Pool season is upon us. As we transition into spring, the temperature will stop fluctuating and those pools will start to open as we inch closer to Memorial Day and the unofficial start to summer. As part of the pool opening process, getting your pool water to where it needs to be is very important. It’s imperative that you use the correct chemicals to neutralize bacteria, oxidize particles, kill bacteria, and restore water clarity so that you can enjoy your pool safely.
Step 1: Algaecide
An algaecide is a very effective first step in starting the pool opening process. It is a chemical treatment specifically constructed to kill algae and prevent further growth. You may ask “doesn’t chlorine prevent algae growth?” and the answer would be it strongly discourages algae growth, but other things like sunlight, pH, mineral content, temperature of the water, debris, and even people can introduce algae to pool water. Proper selection and use of algaecides plays a large role in getting your pool to its best shape.
There are two types of algaecide, metallic and ammonia. The most effective products will contain at least 30% active ingredient of either metal or ammonia. Cleaning filters, checking chemical levels, and shocking the pool help the algaecide work to the best of its ability. Once the treatment has been applied, it is suggested you vacuum the dead algae. Using algaecides regularly help with things like reducing the chlorine use, prolonging the water filtration system’s life, as well as just keeping the pool safe. Following package directions or working with a professional are both strongly recommended.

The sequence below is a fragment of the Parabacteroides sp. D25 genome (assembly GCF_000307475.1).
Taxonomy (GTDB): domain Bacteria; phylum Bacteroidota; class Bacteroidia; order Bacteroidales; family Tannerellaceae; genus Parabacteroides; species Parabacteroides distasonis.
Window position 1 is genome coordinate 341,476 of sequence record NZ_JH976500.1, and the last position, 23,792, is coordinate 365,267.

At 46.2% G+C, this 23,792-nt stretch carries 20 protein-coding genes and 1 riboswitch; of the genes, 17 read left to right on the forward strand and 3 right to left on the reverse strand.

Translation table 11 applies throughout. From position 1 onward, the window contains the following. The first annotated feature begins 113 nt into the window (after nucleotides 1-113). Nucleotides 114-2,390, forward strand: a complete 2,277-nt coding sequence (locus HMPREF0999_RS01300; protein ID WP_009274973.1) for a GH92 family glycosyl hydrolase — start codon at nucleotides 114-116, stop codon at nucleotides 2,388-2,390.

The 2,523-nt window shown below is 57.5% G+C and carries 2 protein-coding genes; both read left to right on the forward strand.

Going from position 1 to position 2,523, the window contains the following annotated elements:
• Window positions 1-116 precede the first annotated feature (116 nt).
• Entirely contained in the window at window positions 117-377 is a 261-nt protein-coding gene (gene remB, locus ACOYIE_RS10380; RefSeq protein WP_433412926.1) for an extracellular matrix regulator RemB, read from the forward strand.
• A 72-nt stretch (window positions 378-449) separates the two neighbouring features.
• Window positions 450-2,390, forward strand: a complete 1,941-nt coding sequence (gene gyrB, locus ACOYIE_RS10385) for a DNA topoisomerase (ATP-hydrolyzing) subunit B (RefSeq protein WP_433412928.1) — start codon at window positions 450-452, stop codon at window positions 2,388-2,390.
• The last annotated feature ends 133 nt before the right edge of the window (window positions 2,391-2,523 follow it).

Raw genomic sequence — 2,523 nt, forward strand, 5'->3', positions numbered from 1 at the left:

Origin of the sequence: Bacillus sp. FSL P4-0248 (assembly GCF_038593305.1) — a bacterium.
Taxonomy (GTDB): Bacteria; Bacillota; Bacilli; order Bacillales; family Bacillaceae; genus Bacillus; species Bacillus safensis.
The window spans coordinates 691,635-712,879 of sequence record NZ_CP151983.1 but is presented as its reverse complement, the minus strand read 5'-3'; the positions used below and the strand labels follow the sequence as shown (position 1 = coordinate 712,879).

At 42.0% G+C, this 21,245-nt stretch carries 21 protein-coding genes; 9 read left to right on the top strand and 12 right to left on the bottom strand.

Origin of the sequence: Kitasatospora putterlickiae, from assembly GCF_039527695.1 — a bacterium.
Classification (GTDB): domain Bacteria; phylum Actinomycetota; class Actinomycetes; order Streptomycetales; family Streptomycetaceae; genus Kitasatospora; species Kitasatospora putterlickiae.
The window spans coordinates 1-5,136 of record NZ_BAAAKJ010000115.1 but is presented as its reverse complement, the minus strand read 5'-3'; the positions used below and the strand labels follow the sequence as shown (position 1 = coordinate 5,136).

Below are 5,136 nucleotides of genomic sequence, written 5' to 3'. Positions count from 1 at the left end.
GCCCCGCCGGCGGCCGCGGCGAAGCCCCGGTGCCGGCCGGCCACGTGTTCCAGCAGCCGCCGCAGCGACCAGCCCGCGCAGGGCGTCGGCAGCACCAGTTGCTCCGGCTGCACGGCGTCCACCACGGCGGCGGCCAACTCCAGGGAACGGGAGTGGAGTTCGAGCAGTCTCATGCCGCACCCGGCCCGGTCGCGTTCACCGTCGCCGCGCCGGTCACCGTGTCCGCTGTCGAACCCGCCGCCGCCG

Step 2: Shock
The second part of this process is the use of shock. “Shocking” the pool means getting the chlorine level to at least 3.0 parts per million. Pool shock is an oxidizer and helps to remove chloramines, which are combined chlorine molecules. A pool is shocked after contamination, heavy pool use, and for removal of algae. An important note is you can see the algae and test for chloramines, but bacteria and other pathogens are invisible. It is because of this that many pool owners shock the pool every 3-4 weeks, even though the water may be clear and clean, just to be sure it’s disinfected and sanitary. For algaecides, our team here at E-Z Test Pool Supplies suggests BioGuard Algaecide or Jonas Algaecide
How much shock to use depends on the amount of water being used in your pool. This number can vary slightly, feel free to consult a pool volume calculator to help determine size. Typically the ratio is 1 pound of shock per 10,000 gallons of water, but consult the packaging for instructions. For chloramine removal shock the pool for a level of free chlorine that is 10 to 20 times the amount of measured chloramines. For algae removal, a target level is 30 ppm, but this can vary. You can also consult the label or give us a call for the correct amount of pool shock to be used to reach a certain level.
What if my water is clear?
If the water is relatively clear upon opening your pool, you should still test for chlorine, pH, alkalinity, and stabilizer. The pump should also run for at least 24 hours, use a pool vacuum, and retest the water. These activities will help determine a plan of action to get your pool ready for summer. If the pool water is visibly green than there may be additional steps to take. If your pool was winterized it went through a very similar process, which should then be repeated as you prepare for pool season.